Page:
This lesson discusses the Greek historian, Thucydides. Learn more about his life and how he changed the way in which history was recorded, then test your knowledge with a quiz.
Biography of Thucydides
C. to 400 B.C.
He came from a wealthy family that earned its money from the gold mines on its land. When Thucydides commanded a fleet for the Athenian Army during the Peloponnesian War in 422 B.C.
, he could not reach Amphipolis in time to prevent the Spartans from taking control of the city. Thucydides was blamed for the loss and was exiled from Athens. He took that opportunity to spend the next 20 years traveling around Greece and writing about the war.
His Approach to History
Herodotus and Thucydides are compared because they are the first historians of ancient Greece and they had very different approaches to history. Herodotus liked to tell stories. Not every story that he told was true. In fact, Thucydides accused him of inventing fables just to make history more interesting.
Thucydides was a scientific historian. He stressed the importance of facts and getting both sides of a story. Thucydides interviewed men who had actually fought in battles instead of just relying on what he heard from others. The quality of his sources was important. He talked to people who were in command and more likely to have accurate information.
Another significant difference from Herodotus was that Thucydides did not place an emphasis on the importance of gods in the outcome of events.
The History of the Peloponnesian War
The product of Thucydides’ research is The History of the Peloponnesian War. It is eight books that chronicle the war between Sparta and Athens that began in 431 B.C. and ended in 404 B.C. The fact that Thucydides wrote about events that occurred in his lifetime was unusual, but he did it because he believed the war was more important than any war that came before it.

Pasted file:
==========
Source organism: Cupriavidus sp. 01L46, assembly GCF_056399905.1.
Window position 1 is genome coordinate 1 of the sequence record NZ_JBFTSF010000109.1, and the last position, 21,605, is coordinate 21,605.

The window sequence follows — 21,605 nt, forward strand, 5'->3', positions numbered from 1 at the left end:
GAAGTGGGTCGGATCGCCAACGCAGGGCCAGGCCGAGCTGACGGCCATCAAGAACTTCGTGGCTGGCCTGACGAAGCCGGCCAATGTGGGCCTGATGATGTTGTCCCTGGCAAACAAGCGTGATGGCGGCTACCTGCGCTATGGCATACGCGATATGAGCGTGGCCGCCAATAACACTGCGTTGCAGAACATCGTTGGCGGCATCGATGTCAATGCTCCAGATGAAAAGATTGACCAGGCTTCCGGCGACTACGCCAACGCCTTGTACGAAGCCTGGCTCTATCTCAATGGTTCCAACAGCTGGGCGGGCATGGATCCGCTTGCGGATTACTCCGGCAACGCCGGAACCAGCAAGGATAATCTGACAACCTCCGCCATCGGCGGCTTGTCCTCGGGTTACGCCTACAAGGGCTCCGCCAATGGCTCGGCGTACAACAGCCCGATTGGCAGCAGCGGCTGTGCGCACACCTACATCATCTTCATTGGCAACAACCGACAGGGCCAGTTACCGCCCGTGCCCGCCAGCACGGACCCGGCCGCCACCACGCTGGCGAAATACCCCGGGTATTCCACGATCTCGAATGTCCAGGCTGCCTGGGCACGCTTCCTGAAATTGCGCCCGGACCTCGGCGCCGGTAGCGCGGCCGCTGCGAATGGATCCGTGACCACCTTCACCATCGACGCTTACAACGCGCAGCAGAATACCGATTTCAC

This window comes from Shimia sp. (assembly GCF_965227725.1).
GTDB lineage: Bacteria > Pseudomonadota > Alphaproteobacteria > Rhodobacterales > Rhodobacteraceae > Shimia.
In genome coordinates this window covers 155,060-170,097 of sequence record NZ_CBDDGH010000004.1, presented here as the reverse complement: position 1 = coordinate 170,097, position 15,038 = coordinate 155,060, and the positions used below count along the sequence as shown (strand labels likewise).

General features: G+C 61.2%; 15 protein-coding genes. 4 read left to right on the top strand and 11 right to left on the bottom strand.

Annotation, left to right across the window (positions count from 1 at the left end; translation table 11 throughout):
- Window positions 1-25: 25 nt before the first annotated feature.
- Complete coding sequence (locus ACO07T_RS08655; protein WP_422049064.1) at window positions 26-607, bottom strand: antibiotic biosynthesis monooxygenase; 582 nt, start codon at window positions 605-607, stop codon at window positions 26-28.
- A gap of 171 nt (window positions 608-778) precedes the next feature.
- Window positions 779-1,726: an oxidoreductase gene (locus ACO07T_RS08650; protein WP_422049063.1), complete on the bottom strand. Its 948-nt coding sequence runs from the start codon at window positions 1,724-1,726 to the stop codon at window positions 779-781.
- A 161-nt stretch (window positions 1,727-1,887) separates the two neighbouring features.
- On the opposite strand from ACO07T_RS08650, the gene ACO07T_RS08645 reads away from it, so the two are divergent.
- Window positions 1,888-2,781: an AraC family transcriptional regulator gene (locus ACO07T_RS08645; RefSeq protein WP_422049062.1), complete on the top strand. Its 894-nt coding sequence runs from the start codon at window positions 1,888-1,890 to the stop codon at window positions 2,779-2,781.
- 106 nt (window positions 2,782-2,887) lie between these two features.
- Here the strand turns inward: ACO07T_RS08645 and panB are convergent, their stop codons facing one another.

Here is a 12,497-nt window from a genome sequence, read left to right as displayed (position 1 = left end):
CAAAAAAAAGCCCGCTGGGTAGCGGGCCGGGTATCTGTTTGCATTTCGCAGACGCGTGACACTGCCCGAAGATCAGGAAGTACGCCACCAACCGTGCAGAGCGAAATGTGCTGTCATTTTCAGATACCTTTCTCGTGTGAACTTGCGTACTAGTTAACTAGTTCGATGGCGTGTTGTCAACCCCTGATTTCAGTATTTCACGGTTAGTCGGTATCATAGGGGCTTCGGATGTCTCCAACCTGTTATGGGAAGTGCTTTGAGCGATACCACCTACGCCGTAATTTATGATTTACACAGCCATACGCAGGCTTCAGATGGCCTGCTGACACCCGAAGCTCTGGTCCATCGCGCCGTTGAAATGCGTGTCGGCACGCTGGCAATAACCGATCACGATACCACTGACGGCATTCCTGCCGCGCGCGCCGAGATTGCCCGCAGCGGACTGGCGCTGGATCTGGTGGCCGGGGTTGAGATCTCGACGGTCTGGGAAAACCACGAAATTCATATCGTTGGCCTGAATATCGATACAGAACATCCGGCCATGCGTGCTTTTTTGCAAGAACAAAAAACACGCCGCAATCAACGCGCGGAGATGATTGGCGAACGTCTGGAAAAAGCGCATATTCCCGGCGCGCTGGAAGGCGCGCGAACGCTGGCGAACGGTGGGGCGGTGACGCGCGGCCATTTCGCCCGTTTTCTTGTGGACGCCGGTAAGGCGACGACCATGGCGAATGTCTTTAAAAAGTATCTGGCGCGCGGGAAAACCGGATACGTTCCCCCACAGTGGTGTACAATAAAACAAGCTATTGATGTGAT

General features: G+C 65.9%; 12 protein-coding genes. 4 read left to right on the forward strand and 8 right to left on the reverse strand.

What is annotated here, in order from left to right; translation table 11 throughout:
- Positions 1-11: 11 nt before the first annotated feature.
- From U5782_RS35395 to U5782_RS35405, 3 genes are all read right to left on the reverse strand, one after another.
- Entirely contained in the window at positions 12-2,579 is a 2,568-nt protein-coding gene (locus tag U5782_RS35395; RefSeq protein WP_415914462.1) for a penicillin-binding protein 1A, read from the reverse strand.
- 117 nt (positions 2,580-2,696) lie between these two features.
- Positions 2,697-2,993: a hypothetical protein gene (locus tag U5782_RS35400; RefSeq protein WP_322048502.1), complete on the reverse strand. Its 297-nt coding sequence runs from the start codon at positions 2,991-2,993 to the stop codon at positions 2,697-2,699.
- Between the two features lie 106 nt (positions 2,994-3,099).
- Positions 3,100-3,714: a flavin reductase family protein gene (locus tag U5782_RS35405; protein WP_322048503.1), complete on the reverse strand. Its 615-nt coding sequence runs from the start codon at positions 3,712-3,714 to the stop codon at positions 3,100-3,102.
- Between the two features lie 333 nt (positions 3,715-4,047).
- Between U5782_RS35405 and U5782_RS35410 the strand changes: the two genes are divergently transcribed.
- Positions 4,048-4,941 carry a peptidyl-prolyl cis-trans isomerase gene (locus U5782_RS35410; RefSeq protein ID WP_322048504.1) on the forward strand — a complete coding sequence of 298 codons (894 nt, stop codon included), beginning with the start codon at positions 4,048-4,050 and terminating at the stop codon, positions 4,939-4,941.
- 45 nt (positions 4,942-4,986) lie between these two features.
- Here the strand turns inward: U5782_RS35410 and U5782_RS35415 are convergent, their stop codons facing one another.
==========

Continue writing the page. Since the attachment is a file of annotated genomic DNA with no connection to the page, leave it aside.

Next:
While not the first historical text, it set the standard for historical texts to come because it is factual and concise. Eight volumes may not seem concise but it must be remembered that the war, which Sparta eventually won, lasted 27 years. However, Thucydides only got as far as 410 B.C.
before the eighth volume abruptly ends in mid-sentence. Most historians believe that Thucydides died before he could finish it.
The History of the Peloponnesian War includes several speeches that Thucydides said were given over the course of the war. He wanted to include these speeches in his work because he believed they offer important insight into the reasons for the war, as well as the ability of the military and political leaders to use persuasive speaking.
Thucydides’ speeches are not transcripts and he never claimed that they were. He said he wrote the speeches the way he thought they would have been said. This has led some modern historians to suggest that the speeches are better classified as literature. However, other scholars point out that taking notes during speeches and debates was a common practice.
If Thucydides was as thorough about gathering those notes as he was with other sources, it is highly possible that his interpretation of the speeches were based on fact.
Pericles Funeral Oration
One of the most famous speeches in Thucydides’ work is the ‘Pericles Funeral Oration.’ Pericles was a general during the Peloponnesian War. He gave the speech to honor those who died after one of the first battles in the war, to praise Athens, and to challenge Athenians to be as honorable as the fallen.
Thucydides was present for the speech but, like the other speeches, it is his interpretation. There is a striking resemblance between the funeral oration and another famous speech that also occurred after a tremendous battle. In November 1863, President Abraham Lincoln traveled to Pennsylvania to dedicate a national cemetery following the Battle of Gettysburg. Like Pericles, Lincoln uses the Gettysburg Address to honor the patriotism of the men who died for their country and asks those that remain to resolve ‘that these dead shall not have died in vain.
Greek Historian Thucydides Overview
Finishing this lesson on Thucydides prepares you to: